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Track And Field

Grant Holloway Is A Hurdler To Watch

BELGRADE, SERBIA - MARCH 20: Grant Holloway of The United States USA, Pascal Martinot-Lagarde of France FRA and Wilhem Belocian of France FRA compete during the Men's 60 Metres Hurdles Final on Day Three of the World Athletics Indoor Championships Belgrade 2022 at Belgrade Arena on March 20, 2022 in Belgrade, Serbia.
Srdjan Stevanovic/Getty Images

If you’re going to run 60 meters, you should have a football in your hand and a guy should be chasing you. This is to say that, for my tastes, 60 meters is too short for a race. I realize why 60 meters is the indoor track distance—indoor tracks are small, so 60 meters is all there is really room for—but I’d rather watch runners jostle with each other for several laps than watch the 60 meters indoors.

This weekend’s IAAF World Indoor Championships had a lot to watch. Mondo Duplantis of Sweden cleared a world-record 6.2 meters in the pole vault, breaking his own WR mark to win gold. Yulimar Rojas of Venezuela jumped 15.74 meters on her final jump to win the triple jump and smash her own WR as well. The men’s 1500m and women’s 800m were great races; Ajee Wilson, the American, completely destroyed the last lap to win her first world title.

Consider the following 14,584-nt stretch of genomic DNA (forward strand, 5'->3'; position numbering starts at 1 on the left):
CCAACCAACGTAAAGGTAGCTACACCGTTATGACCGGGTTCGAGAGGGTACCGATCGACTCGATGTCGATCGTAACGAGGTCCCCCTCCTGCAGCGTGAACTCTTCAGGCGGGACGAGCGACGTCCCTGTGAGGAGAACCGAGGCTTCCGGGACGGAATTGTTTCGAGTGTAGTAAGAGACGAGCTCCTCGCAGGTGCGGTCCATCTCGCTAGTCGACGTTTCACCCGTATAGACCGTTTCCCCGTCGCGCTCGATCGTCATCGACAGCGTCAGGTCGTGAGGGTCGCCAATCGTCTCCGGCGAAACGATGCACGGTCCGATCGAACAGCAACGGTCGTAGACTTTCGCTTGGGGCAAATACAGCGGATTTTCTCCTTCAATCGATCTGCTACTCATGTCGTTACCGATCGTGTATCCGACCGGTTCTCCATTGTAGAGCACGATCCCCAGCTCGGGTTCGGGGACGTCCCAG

But a race at 60 meters, specifically the 60m hurdles, was my favorite for once. That’s because of one man: Grant Holloway. The reigning Olympic silver medalist in the 110m hurdles has a great start—and in a short race like the 60 meters, that means he can get out in front and never be challenged.

The semifinal was actually my favorite race of the whole weekend. Holloway tied his own world record at 7.29 seconds. He was so far ahead that he might have been able to ease up, but he ran through and won the semi in record-tying time. The final was a bit closer, and he didn’t run as fast after whacking the third hurdle. But he still ran 7.39, won easily and earned his first indoor gold medal.

Great stuff. I could watch this all day. For once, 60m was the perfect distance for a race.

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